Resurrected Living
"What are you going to do with your new resurrected life? This is the heroic question." Richard Rohr



Richard Linklater is a master at capturing the mood of a town (Bernie), generation (Slacker), or period of life (Dazed and Confused). In his latest film, Boyhood, he uses this talent to follow the life of a boy from age six to eighteen. Linklater is probably the first director to take twelve years to film and make a movie, but what he does in Boyhood should be familiar to all his fans. He captures life, and this film is Linklater at his best. He goes all out and delivers a film with all the feeling and emotions of what it is like to grow up. Ellar Coltrane, who plays Mason, gives a stellar performance over the span of twelve years. Mason grows and the audience is privileged to have a front row seat to his life.

The film is not plot heavy. It is more like a string of memories. These memories are probably from the mind of Richard Linklater since he wrote the film, but they are memories that most people will be able to relate to. It is also evident that Linklater himself has grown up since the days of Slacker and Dazed and Confused. The parents played by Patricia Arquette and Ethan Hawke have a significant role in the film. Obviously, there has to be parents in a story about a child growing up, but in Boyhood we are given insights into how the parents feel and what they might have done differently. There are ups and downs. The viewer is a witness to both the beautiful and ugly side of parenting. Boyhood is perhaps the most realistic coming of age film that has ever been made.

Everyone’s reaction to Boyhood will be different because we all bring different feelings, emotions, and life experiences to the film. At certain points I was whisked back to my childhood and was recounting memories I had not thought of in years. At other points I was thinking about my own role as a parent. Although each person may not respond the same way to every scene, it is a deeply moving film. There is something in it that should resonate with nearly everyone.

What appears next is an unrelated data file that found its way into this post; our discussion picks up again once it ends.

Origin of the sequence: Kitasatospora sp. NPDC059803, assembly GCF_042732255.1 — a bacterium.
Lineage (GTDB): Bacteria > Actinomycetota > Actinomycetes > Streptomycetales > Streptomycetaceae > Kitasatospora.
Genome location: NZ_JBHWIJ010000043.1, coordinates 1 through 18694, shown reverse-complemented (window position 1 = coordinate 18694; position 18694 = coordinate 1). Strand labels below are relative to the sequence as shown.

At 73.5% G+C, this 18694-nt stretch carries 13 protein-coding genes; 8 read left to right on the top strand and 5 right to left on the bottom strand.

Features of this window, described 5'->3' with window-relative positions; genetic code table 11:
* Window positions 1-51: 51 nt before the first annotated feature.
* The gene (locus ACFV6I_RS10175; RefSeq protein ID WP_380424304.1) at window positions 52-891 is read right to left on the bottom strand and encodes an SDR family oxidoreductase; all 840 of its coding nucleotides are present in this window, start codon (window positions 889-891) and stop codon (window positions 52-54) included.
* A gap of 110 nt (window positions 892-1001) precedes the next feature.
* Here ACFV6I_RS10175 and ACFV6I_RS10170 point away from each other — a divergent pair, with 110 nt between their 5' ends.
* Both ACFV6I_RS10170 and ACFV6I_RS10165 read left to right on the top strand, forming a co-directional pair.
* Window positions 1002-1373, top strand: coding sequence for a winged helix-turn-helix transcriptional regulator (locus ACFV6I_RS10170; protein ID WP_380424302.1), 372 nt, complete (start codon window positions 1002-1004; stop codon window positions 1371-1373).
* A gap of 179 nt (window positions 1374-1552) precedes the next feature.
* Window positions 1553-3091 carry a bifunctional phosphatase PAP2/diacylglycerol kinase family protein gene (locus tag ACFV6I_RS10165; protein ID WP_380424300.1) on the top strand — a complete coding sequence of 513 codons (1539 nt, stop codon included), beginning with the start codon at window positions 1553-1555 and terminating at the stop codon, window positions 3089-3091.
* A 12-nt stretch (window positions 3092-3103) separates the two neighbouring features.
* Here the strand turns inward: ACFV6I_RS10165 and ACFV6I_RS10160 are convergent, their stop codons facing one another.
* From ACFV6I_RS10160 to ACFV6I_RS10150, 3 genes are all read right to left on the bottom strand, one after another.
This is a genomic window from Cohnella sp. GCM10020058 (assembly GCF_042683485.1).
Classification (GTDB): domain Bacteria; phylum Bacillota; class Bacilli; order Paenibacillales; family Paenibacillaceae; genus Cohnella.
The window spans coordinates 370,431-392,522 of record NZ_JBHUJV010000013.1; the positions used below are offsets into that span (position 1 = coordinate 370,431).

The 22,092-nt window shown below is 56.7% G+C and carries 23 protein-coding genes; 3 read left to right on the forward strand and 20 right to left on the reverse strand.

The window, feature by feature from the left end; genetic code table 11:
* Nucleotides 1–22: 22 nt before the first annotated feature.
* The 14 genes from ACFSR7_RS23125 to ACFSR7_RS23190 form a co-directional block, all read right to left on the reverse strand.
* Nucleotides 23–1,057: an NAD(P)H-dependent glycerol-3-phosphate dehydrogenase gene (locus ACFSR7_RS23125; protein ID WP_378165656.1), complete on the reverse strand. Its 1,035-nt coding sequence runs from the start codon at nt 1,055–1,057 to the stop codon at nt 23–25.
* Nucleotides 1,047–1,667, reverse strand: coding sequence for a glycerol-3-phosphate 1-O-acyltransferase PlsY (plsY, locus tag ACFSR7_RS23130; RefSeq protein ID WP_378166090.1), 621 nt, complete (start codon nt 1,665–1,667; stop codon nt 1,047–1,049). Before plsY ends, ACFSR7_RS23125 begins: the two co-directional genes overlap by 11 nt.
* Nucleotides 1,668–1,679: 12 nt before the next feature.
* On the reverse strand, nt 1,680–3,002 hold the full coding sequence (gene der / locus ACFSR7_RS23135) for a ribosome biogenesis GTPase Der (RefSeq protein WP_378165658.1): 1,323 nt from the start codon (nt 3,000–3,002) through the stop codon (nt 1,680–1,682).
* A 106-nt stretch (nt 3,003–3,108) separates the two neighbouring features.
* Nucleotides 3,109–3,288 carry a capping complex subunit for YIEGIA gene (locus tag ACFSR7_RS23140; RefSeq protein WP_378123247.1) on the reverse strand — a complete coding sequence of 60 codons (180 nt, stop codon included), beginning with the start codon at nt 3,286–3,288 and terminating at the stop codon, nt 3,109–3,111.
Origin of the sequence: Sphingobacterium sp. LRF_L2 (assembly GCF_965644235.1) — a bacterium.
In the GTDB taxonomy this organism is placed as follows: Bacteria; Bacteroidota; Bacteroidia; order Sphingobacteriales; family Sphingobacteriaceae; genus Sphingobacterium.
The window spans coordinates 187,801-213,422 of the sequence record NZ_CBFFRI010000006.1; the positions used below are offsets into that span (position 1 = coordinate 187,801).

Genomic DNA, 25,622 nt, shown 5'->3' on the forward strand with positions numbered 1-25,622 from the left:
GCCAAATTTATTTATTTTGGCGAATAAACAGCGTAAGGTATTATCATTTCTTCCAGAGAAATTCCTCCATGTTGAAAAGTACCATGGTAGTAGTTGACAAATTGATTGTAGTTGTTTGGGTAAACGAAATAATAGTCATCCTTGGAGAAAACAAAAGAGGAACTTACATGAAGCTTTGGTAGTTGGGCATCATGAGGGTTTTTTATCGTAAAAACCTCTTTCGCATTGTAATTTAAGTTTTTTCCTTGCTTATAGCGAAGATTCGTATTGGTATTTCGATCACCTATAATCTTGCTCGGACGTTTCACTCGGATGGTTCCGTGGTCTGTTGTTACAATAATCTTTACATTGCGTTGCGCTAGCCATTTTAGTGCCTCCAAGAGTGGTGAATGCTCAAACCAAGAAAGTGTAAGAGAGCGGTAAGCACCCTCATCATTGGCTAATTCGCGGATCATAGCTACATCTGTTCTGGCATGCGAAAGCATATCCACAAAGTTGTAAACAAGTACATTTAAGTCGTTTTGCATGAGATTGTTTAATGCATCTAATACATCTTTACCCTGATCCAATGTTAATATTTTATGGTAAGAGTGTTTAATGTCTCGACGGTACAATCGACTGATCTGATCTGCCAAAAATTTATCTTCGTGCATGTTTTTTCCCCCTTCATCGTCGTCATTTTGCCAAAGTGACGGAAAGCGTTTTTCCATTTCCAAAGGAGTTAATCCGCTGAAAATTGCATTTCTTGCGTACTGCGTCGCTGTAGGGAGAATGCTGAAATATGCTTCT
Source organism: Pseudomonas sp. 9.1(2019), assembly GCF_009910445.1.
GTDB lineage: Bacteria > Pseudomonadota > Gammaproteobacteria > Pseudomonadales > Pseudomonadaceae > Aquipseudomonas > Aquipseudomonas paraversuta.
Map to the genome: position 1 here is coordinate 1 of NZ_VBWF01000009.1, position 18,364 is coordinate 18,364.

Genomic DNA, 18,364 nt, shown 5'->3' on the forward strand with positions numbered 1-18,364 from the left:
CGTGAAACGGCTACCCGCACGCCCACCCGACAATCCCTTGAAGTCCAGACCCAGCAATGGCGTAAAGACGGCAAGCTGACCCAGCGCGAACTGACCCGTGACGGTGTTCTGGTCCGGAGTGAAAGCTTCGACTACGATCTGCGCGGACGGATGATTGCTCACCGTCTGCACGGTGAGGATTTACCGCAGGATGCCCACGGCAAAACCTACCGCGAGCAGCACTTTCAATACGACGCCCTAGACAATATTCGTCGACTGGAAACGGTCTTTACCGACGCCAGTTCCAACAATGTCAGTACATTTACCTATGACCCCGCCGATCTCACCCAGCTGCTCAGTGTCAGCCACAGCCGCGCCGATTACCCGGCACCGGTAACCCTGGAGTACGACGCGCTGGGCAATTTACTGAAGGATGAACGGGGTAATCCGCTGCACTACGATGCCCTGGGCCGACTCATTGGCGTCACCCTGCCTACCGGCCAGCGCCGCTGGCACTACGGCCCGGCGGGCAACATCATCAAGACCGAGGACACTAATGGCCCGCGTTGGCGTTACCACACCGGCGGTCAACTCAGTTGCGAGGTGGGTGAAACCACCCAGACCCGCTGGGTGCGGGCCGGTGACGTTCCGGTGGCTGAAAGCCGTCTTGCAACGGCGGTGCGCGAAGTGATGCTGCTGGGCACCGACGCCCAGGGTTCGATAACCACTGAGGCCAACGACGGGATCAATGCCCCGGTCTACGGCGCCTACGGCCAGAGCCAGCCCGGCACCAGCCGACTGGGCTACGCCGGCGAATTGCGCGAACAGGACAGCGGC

The family in the film are not Christians. They are like many families who do not identify with any religion. They are not opposed to it. It is just something they have not embraced. At one point in the film the family does cross paths with a devout Christian family. There is no ill will towards this family, but it is also evident that Christianity is unfamiliar and strange to them. A Christian watching this film may be tempted to judge the characters for some of their behaviors and choices, but I believe that would be a mistake. There are some poor decisions that are made and some objectionable advice that is given, but all parents, Christians and non-Christians alike, make poor decisions. The point of Boyhood is to connect with the film and examine our own lives. It is a heartfelt film made by a parent who has obviously wrestled with the difficulties of parenthood. No one gets it perfect, but we can all learn something and strive to be better. I think Boyhood helps us do this. It is a tribute to growing up, but it is also a film with parenting close to its heart.

Boyhood is an experience. It is nearly three hours long, but it does not feel like a long film. It grabs you and you are taken on an incredible ride. It has its lighter moments, but it is a serious film. It is a film that I have not stopped thinking about since I saw it, and I will probably continue to think about it in the days ahead. It does what you hope most films will do. It moves you. It moves you in unexpected ways, and for that I am thankful.

One Response to “Boyhood”

  1. It’s a long movie, but man, it breezes by so smoothly it’s hardly even noticeable. Good review.

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